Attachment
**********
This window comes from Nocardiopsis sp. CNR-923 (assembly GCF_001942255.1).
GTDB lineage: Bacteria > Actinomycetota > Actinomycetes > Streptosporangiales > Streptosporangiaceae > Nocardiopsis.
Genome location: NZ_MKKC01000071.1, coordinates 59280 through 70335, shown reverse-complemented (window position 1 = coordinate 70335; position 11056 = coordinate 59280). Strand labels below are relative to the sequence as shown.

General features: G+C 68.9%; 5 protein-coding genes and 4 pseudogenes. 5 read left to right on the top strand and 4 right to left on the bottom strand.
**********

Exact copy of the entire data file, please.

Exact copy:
This window comes from Nocardiopsis sp. CNR-923 (assembly GCF_001942255.1).
GTDB lineage: Bacteria > Actinomycetota > Actinomycetes > Streptosporangiales > Streptosporangiaceae > Nocardiopsis.
Genome location: NZ_MKKC01000071.1, coordinates 59280 through 70335, shown reverse-complemented (window position 1 = coordinate 70335; position 11056 = coordinate 59280). Strand labels below are relative to the sequence as shown.

General features: G+C 68.9%; 5 protein-coding genes and 4 pseudogenes. 5 read left to right on the top strand and 4 right to left on the bottom strand.